SYDNEY (Reuters Life!) - The tantrums. The tears. Every parent knows that life can be stressful for toddlers, tweens and teens, so Australian schools are trying to add a little zen to their day through meditation classes.
Children as young as five are being taught to stay still, keep silent and recite an internal mantra through Christian and
non-religious meditation programs throughout the country.
The classes have been dubbed by some practitioners as the cheapest way to combat bullying at school, with teachers reporting meditating students are mostly calmer.
“When children are empowered with the know-how to meditate, they can use their superhero or fairy power to feel safe, focused and happy,” Sarah Wood, author of “Sensational Meditation for Children,” said on her website.
In 2006, Townsville, in northern Queensland, hosted Australia’s first Christian meditation program, which has now spread to schools across the country.
“It teaches the kids to be more attentive and more mindful and certainly more present,” Ernie Christie, assistant director of Townsville’s Catholic Education Office, told Reuters.
“In fact it’s been referred to as the cheapest anti-bullying campaign, as the teachers report that the kids are calmer afterwards and nicer to each other.”
The meditation program is part of the children’s religious education class and the length of time they meditate corresponds to their age: 5-year-olds learn to meditate for 5 minutes, three times a week, while 17-year-olds meditate for 17 minutes up to five times a week.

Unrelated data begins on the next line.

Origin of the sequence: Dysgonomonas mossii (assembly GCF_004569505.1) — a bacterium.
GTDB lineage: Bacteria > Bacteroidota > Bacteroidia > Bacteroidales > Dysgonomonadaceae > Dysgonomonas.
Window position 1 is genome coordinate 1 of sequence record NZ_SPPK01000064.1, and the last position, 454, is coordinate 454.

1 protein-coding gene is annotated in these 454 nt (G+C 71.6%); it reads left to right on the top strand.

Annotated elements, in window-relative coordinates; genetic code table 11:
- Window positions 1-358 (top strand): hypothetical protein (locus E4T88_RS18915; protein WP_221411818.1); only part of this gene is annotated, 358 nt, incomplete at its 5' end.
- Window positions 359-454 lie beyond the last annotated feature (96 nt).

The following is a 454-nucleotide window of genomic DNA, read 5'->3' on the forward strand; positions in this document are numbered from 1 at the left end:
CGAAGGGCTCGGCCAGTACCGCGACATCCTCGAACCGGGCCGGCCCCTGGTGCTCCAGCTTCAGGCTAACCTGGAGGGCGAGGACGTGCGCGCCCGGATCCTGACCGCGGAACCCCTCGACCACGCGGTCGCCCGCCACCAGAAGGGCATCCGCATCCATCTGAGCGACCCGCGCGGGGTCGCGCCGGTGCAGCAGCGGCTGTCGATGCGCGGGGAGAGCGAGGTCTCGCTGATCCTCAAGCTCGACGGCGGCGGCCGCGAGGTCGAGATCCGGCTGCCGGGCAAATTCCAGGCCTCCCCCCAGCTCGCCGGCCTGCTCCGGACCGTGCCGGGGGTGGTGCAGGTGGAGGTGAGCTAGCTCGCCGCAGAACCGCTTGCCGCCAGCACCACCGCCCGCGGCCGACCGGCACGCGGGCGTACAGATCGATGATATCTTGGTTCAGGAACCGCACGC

The practice is also helpful for children with learning difficulties and conditions such as Down Syndrome, Christie said.
“The children not only like it, they ask their teachers if can they meditate. I think in their busy lives, that’s the one time that it’s okay to be absolutely still and silent,” he said.
Sydneysider 7-year-old twins Taj and Lauren Cronin have been practicing meditation for about 12 months, and their parents believe the ability to switch-off will benefit them for life.
“It just gives them something they can do if they are over excited. It’s more a long-term benefit,” Jennifer Cronin said.
“It’s going to be a helpful tool to really free themselves from the stress that comes through on a daily basis, particularly in teenage years,” added Tom Cronin.
“It helps hormonal levels and helps alleviate the build-up of the pressures that come with student life.”
The Cronins, who meditate themselves, say they don’t push their children, as their brains are still rapidly developing and too much down-time for the mind can backfire.
But for the children, meditation is something they look forward to.
“It makes me feel relaxed,” Taj Cronin said.
Reporting by Pauline Askin, Editing by Miral Fahmy